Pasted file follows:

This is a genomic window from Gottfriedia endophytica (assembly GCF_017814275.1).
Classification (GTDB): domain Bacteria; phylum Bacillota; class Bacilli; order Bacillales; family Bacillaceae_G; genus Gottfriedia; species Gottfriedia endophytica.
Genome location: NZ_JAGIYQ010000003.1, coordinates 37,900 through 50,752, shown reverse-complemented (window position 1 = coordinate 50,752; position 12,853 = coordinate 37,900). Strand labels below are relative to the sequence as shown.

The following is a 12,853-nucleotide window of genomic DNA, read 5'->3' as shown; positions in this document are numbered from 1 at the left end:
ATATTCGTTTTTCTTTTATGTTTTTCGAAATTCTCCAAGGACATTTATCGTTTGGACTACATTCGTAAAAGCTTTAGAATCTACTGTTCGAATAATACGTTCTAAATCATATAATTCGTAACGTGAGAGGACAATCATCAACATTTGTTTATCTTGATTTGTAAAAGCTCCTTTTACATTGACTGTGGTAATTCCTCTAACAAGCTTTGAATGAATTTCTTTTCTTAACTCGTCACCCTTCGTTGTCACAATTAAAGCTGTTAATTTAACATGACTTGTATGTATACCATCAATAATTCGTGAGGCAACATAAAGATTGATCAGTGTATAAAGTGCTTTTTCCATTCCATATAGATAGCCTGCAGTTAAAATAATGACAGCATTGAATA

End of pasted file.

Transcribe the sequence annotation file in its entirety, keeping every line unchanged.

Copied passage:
This is a genomic window from Gottfriedia endophytica (assembly GCF_017814275.1).
Classification (GTDB): domain Bacteria; phylum Bacillota; class Bacilli; order Bacillales; family Bacillaceae_G; genus Gottfriedia; species Gottfriedia endophytica.
Genome location: NZ_JAGIYQ010000003.1, coordinates 37,900 through 50,752, shown reverse-complemented (window position 1 = coordinate 50,752; position 12,853 = coordinate 37,900). Strand labels below are relative to the sequence as shown.

The following is a 12,853-nucleotide window of genomic DNA, read 5'->3' as shown; positions in this document are numbered from 1 at the left end:
ATATTCGTTTTTCTTTTATGTTTTTCGAAATTCTCCAAGGACATTTATCGTTTGGACTACATTCGTAAAAGCTTTAGAATCTACTGTTCGAATAATACGTTCTAAATCATATAATTCGTAACGTGAGAGGACAATCATCAACATTTGTTTATCTTGATTTGTAAAAGCTCCTTTTACATTGACTGTGGTAATTCCTCTAACAAGCTTTGAATGAATTTCTTTTCTTAACTCGTCACCCTTCGTTGTCACAATTAAAGCTGTTAATTTAACATGACTTGTATGTATACCATCAATAATTCGTGAGGCAACATAAAGATTGATCAGTGTATAAAGTGCTTTTTCCATTCCATATAGATAGCCTGCAGTTAAAATAATGACAGCATTGAATA